William David Lawrence, Petitioner-appellant, v. Robert Farley,** et al., Respondents-appellees, 14 F.3d 604 (7th Cir. 1993)Annotate this Case
Appeal from the United States District Court for the Northern District of Indiana, South Bend Division, No. 91 C 586; Allen Sharp, Chief Judge.
William David Lawrence was convicted in an Indiana state court of attempted murder and conspiracy to commit murder, and was sentenced to 30 years' imprisonment. Lawrence, proceeding pro se, appeals the district court's summary denial of his petition for a writ of habeas corpus pursuant to 28 U.S.C. § 2254. We affirm.
Lawrence first asserts that his written statement to the police, in which he confessed his participation in the attempted murder and conspiracy to commit murder, was unconstitutionally admitted against him at his state trial because the statement was involuntary. Lawrence asserts that his extreme intoxication establishes the involuntariness of his confession. The Supreme Court has held that "coercive police activity is a necessary predicate to the finding that a confession is not 'voluntary' within the meaning of the Due Process Clause of the Fourteenth Amendment." Colorado v. Connelly, 479 U.S. 157, 167 (1986). Lawrence has neither alleged nor shown coercive police conduct at the time of his confession. In the absence of such a showing, Lawrence's intoxication will not negate the voluntariness of his confession. United States v. Chrismon, 965 F.2d 1465, 1469 (7th Cir. 1992); Smith v. Duckworth, 910 F.2d 1492, 1497 (7th Cir. 1990). Therefore, Lawrence's voluntariness claim fails.1
Lawrence also argues that the evidence at his trial was insufficient to convict him of conspiracy to commit murder and attempted murder. In reviewing this claim, we view the evidence in the light most favorable to the prosecution and ask whether 'any rational trier of fact could have found the essential elements of the crime beyond a reasonable doubt." Jackson v. Virginia, 443 U.S. 307, 319 (1979) (emphasis in original). We will not evaluate the witnesses' credibility or reweigh the evidence. United States v. Goines, 988 F.2d 750, 758 (7th Cir.) (citation omitted), cert. denied, 114 S. Ct. 241 (1993).
With respect to his conviction for conspiracy to commit murder, the prosecution introduced overwhelming evidence to establish Lawrence's guilt. Under Indiana law, " [a] person conspires to commit a felony when, with intent to commit the felony, he agrees with another person to commit the felony." Ind.Code Sec. 35-41-5-2(a). The state must prove "that either the person or the person with whom he agreed performed an overt act in furtherance of the agreement." Ind.Code Sec. 35-41-5-2(b). At Lawrence's trial, the prosecution introduced the written police statement in which Lawrence admitted that he agreed with co-conspirator Benny Ray Coleman to murder Carl Moore and intended to murder Moore. Lawrence also admitted to entering Moore's house and shooting Moore in his bedroom. The confession was corroborated by the testimony of Thomas Damron that Coleman and Lawrence plotted to kill Moore; Coleman purchased the gun used to shoot Moore one month before the shooting; Coleman and Lawrence planned to kill Moore on at least two occasions before the shooting but were unsuccessful; and, on the night Moore was shot, Coleman and Lawrence traveled to Moore's house, and there "was a lot of shooting." Lawrence admitted on cross-examination that on the night of the shooting, he and Coleman went to Moore's house for the purpose of killing Moore.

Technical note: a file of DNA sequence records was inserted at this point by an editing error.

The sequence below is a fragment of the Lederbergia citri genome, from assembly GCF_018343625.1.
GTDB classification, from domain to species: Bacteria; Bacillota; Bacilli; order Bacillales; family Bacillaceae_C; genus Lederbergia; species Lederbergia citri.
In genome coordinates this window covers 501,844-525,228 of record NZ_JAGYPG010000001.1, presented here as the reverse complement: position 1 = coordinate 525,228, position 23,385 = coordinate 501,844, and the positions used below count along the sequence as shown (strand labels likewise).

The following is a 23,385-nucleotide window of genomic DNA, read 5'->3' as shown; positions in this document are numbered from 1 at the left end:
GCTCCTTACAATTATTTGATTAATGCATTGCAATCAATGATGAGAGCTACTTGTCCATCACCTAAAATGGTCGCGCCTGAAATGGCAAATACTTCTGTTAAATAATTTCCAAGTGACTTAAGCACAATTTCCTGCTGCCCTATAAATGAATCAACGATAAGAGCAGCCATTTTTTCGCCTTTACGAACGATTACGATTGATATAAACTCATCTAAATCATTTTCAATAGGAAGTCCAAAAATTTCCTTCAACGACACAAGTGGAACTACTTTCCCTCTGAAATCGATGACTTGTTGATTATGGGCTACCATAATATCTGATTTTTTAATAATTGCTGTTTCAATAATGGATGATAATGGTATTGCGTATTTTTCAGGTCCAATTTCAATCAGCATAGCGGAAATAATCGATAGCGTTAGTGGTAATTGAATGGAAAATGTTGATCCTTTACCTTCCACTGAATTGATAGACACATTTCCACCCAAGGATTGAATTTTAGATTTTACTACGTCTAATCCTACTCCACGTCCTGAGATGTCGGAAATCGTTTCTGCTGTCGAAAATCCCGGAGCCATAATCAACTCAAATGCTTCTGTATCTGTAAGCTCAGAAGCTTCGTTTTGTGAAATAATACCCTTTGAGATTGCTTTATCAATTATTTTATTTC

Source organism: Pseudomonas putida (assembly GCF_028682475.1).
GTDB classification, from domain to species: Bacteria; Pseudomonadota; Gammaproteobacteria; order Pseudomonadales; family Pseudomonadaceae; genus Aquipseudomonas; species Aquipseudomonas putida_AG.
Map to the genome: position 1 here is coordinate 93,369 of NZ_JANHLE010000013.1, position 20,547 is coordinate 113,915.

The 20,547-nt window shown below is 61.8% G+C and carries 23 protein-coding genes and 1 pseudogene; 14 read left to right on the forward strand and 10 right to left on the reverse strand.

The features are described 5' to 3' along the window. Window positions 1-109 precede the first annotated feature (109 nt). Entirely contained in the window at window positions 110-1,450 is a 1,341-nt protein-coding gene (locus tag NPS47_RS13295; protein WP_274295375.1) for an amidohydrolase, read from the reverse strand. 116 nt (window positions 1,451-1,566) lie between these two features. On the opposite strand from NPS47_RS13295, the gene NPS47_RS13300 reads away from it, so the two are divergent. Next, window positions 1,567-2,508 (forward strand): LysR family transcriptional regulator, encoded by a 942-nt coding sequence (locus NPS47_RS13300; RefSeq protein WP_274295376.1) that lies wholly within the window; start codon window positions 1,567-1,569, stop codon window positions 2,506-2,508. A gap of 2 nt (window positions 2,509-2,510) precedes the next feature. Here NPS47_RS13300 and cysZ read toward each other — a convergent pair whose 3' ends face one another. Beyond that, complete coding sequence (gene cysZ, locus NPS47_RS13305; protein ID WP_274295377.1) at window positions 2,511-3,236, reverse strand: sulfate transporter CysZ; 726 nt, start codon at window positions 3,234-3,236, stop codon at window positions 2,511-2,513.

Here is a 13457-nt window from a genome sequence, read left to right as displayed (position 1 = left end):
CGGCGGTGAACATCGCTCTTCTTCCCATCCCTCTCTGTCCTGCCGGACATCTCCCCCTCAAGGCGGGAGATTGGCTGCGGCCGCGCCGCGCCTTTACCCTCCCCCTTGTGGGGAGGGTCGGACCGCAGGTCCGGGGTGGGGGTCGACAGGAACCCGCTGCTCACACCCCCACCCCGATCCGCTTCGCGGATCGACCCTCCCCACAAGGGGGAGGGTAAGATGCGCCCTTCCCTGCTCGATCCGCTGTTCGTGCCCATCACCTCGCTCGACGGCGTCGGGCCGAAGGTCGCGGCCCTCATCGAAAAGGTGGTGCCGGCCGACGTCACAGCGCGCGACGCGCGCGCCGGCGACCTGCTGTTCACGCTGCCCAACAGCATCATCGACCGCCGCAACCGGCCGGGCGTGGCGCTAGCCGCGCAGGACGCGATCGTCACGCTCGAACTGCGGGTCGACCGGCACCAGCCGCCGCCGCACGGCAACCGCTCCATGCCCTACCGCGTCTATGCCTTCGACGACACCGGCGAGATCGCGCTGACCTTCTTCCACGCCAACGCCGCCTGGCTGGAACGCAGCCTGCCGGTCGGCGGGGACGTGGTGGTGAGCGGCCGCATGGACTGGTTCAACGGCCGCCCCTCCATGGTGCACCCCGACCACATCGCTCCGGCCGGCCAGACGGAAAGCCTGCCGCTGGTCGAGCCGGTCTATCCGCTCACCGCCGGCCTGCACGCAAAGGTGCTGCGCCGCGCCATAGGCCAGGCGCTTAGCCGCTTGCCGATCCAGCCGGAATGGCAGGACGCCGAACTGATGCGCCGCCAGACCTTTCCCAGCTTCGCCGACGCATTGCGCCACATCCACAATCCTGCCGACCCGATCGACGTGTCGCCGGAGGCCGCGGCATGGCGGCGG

The record also contains sufficient evidence to establish Lawrence's guilt for attempted murder. Under Indiana law, " [a] person attempts to commit a crime when, acting with the culpability required for the commission of the crime, he engages in conduct that constitutes a substantial step toward commission of the crime." Ind.Code Sec. 35-41-5-1(a). A person commits murder if he " [k]nowingly or intentionally kills another human being." Ind.Code Sec. 35-42-1-1(1). Although Lawrence testified at trial that Coleman shot Moore while Lawrence was standing in another room, Lawrence's written police statement expressly states that Lawrence pulled the trigger of the gun in Moore's bedroom. Therefore, Lawrence's sufficiency claim fails.
After preliminary examination of the briefs, the court notified the parties that it had tentatively concluded that oral argument would not be helpful to the court in this case. The notice provided that any party might file a "Statement as to Need of Oral Argument." See Fed. R. App. P. 34(a); Circuit Rule 34(f). No such statement having been filed, the appeal has been submitted on the briefs and record
Robert Farley is substituted for his predecessor, Richard Clark, as Superintendent of the Indiana State Prison. Fed. R. App. P. 43(c) (1)
Lawrence also asserts that admission of his written statement violated the Sixth Amendment because his attorney was not present when he made the statement. This argument was not presented to the Indiana Supreme Court and thus raises the prospect that Lawrence's petition contains an unexhausted claim which requires dismissal of the entire petition. Rose v. Lundy, 455 U.S. 509, 522 (1982). We need not address this issue, however, because the Sixth Amendment claim was not presented to the district court. Holleman v. Duckworth, 700 F.2d 391, 394 (7th Cir.), cert. denied, 464 U.S. 834 (1983). "It is a well-established general proposition that 'a litigant cannot present to this court as a ground for reversal an issue which was not presented to the trial court and which it, therefore, had no opportunity to decide.' " Id. at 394-95 (quoting Stern v. United States Gypsum, Inc., 547 F.2d 1329, 1333 (7th Cir.), cert. denied, 434 U.S. 975 (1977)). Therefore, we will not consider this claim